Who knew there are box jellyfish in Kona?

Brent McMahon knows, courtesy of a nasty sting in the swim that ended his 2017 World Championship challenge. That setback preceded a period of undulating fortune for Brent as he salvaged good results amongst disappointments through the winter. Second at Ironman Arizona in November, provided both some compensation for the October DNF and rescued a result from the work left on the bike course in Kona. Two weeks on, a trip to Asia, and another visit to hospital. This time, suffering dehydration at Ironman 70.3 Thailand. That silver sandwich on hospital bread saw McMahon end his season deserving of a break and equally, some good luck.

2018 has been a steady year for Brent. Results began gingerly with a lacklustre 10th place in the heat of the Philippines at Ironman 70.3 Davao, but showed improvement with a 6th place at Ironman Texas. McMahon’s better form has shown more recently with podium places at Ironman 70.3 Victoria (2nd), Ironman 70.3 Mont Tremblant (3rd) and a perfect win at Ironman Canada.

An ‘A’ for effort, but understandably below par performance, at Ironman 70.3 Philippines a week later can not be used to judge form as a final race going into October. A hot half, a week after a full-distance race, was always a very tall order.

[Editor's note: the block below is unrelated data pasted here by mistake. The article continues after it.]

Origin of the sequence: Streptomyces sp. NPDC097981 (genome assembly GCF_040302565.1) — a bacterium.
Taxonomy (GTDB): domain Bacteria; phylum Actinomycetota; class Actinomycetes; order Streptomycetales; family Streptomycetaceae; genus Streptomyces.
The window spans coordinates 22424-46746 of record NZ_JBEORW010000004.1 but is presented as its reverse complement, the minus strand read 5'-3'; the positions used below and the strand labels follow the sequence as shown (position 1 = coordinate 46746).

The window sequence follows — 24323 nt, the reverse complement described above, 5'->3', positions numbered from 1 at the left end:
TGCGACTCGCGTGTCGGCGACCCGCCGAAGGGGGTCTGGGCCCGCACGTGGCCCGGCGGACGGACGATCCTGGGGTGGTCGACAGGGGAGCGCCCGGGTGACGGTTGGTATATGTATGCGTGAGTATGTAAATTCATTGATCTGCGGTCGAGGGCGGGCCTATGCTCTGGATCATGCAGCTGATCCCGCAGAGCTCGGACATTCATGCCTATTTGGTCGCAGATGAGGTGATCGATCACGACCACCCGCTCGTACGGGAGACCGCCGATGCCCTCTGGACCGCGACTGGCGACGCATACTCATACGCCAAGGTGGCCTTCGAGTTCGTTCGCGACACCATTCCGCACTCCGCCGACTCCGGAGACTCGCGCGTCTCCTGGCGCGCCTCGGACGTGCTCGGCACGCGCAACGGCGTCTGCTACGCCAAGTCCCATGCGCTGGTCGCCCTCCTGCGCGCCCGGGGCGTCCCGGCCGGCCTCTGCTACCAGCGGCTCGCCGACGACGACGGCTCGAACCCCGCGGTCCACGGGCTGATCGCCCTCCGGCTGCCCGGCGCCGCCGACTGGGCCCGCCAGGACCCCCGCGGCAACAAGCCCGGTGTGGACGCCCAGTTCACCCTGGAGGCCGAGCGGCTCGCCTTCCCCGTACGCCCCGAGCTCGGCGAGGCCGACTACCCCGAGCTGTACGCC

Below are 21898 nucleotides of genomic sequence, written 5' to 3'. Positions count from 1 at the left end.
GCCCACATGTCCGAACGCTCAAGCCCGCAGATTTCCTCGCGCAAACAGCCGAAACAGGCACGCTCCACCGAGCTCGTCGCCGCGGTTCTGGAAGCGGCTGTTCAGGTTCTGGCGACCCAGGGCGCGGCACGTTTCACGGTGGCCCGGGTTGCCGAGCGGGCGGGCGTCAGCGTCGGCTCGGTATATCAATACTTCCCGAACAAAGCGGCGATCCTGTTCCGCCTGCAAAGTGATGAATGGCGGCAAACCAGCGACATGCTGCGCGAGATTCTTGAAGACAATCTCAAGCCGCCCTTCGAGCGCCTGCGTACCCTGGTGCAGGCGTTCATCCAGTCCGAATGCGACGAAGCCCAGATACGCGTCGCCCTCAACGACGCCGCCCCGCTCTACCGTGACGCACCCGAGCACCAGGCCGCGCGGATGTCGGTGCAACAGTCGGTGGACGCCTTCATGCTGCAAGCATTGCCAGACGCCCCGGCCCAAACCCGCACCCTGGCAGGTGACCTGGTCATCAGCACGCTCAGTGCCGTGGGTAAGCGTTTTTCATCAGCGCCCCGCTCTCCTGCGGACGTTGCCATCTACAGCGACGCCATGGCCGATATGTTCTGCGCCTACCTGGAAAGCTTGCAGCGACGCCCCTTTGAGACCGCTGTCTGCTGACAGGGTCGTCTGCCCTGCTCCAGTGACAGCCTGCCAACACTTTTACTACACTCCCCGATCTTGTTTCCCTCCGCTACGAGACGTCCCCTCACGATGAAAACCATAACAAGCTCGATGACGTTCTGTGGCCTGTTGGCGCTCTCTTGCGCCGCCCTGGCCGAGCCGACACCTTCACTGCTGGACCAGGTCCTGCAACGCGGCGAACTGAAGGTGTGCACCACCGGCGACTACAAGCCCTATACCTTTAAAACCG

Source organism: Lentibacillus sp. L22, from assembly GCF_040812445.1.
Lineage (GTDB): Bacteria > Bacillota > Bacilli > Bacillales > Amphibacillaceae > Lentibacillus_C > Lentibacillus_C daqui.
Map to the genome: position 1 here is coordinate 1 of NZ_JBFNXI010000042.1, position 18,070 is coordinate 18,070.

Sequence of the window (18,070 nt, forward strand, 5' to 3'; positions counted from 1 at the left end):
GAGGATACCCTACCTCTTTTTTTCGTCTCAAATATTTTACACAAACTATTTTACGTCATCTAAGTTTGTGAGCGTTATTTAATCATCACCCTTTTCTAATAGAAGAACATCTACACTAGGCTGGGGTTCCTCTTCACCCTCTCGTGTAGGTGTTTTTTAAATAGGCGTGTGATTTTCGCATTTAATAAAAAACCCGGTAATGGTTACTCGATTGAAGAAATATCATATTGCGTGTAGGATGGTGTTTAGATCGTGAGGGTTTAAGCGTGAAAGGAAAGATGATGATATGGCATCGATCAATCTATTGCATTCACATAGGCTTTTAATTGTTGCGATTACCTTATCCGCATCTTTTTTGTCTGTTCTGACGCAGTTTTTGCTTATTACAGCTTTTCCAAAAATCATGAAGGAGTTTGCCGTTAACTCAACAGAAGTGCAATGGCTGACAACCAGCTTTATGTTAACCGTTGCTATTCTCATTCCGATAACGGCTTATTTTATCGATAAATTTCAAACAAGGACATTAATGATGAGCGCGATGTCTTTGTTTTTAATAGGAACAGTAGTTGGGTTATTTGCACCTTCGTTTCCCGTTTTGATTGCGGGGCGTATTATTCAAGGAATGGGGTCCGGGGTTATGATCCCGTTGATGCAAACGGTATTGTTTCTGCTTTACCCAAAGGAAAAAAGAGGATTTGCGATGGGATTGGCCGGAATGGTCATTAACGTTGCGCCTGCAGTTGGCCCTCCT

‘Undulating’ is frequently used to describe the course in Kona and could perhaps also describe McMahon’s season. If the Philippines provided some downward inertia, the heat camp in Maui and Kona race preparation will surely propel Brent up the slope that Ironman World Champs requires.

Whilst his pedigree shows there is room to improve in Kona, the last four years have proven McMahon’s aptitude for the Ironman distance, with a record breaking five races completed under the 8hr barrier. Those numbers in mind, it seems merely a matter of time before he secures a top five finish at the World Champs.

Brent still holds the record for the fastest debut Ironman of all time (Ironman Arizona 2014 – 7:55:14). That is some achievement, especially considering the recent migration to Iron-distance of ITU stars Jan Frodeno and Javier Gomez. If it is the heat and humidity of Kona that present a challenge to Canadian McMahon then his choice of acclimatisation camp, in Maui just a hop from Kona, shows his intent to get that right. Compromised by the wildlife last year, luck-willing this year we will get to see the true outcome of such specific preparation. In 2018 McMahon will be looking to better his Kona-best 9th position of 2015.

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